(b) Knowledgeable Employees: Included in the accredited investor definition are those who are knowledgeable employees of the private fund or its affiliated manager (as defined in Rule 3c-5(a)(4) under the Investment Company Act of 1940, as amended (the “Company Act”)). The change brings in the definition typically used in the context of the qualified purchaser definition. The knowledgeable employee category of accredited investor includes, among other persons, trustees and advisory board members, or persons serving in a similar capacity, of a private fund or an affiliated person of the private fund that oversees the private fund’s investments, as well as employees of the private fund or the affiliated person of the private fund who, in connection with the employees’ regular functions or duties, have participated in the investment activities of such fund for at least 12 months. Here, the SEC commented that such employees, by means of their knowledge and participation in the investment activities of the private fund, likely possess the financial sophistication and capability required to fend for themselves in evaluating potential investments.
(c) Spousal Equivalents: The Amendment adds the term “spousal equivalent” to the previous spousal item under the accredited investor definition, so that spousal equivalents may pool their finances for the purpose of qualifying as accredited investors. Here, the calculation of “joint net worth” can be the aggregate of an investor and his or her spouse (or “spousal equivalent”) and the securities purchased need not be acquired jointly. Under the prior rule, a natural person, together with a spouse, may qualify as an accredited investor by either having at least $300,000 in joint income in the two most recent years, or at least $1 million in joint net worth. The Amendments now broaden both the income and net worth criteria to include “spousal equivalents” (i.e., a cohabitant occupying a relationship generally equivalent to that of a spouse) so that the income and net worth of spousal equivalents would count toward these tests even if the securities were purchased individually and not jointly.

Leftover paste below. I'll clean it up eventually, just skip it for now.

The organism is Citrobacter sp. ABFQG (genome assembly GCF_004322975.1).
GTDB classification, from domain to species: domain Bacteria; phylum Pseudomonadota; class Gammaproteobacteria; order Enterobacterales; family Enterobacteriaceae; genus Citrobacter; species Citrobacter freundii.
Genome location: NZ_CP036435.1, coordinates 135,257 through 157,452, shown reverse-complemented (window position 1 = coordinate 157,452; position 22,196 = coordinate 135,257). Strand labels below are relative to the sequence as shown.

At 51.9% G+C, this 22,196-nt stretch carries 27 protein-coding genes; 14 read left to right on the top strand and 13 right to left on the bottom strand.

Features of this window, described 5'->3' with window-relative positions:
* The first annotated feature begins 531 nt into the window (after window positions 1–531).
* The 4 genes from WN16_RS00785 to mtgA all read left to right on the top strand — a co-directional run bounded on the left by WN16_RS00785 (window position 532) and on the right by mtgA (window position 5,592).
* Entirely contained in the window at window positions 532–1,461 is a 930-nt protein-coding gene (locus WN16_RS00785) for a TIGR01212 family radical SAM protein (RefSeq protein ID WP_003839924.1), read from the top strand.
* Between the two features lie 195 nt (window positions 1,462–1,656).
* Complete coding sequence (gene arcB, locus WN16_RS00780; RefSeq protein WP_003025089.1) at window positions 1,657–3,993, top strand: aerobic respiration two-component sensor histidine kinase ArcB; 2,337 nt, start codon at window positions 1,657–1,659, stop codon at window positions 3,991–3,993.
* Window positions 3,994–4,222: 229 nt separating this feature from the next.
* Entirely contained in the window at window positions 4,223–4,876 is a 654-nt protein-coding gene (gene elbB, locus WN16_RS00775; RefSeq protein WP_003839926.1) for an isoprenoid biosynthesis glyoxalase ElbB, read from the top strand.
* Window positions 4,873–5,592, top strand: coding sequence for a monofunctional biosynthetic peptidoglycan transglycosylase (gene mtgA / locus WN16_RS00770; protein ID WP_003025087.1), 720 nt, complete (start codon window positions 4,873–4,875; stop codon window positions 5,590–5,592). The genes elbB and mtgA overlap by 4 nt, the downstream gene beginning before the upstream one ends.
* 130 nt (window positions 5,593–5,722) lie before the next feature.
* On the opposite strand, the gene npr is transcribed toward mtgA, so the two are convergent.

(d) Entity Catch-All: Additionally, the Amendment includes a catch-all entity category that includes, as part of the accredited investor definition, any entity owning investments in excess of $5 million that is not formed for the specific purpose of acquiring the securities being offered. This new catch-all brings in the standard definitions of “investments” from the qualified purchaser context. The category now includes entities such as Indian tribes, governmental bodies, funds, and entities organized under the laws of foreign countries, that own “investments” as defined in Rule 2a51-1(b) under the Company Act, in excess of $5 million and that were not formed for the specific purpose of investing in the securities offered.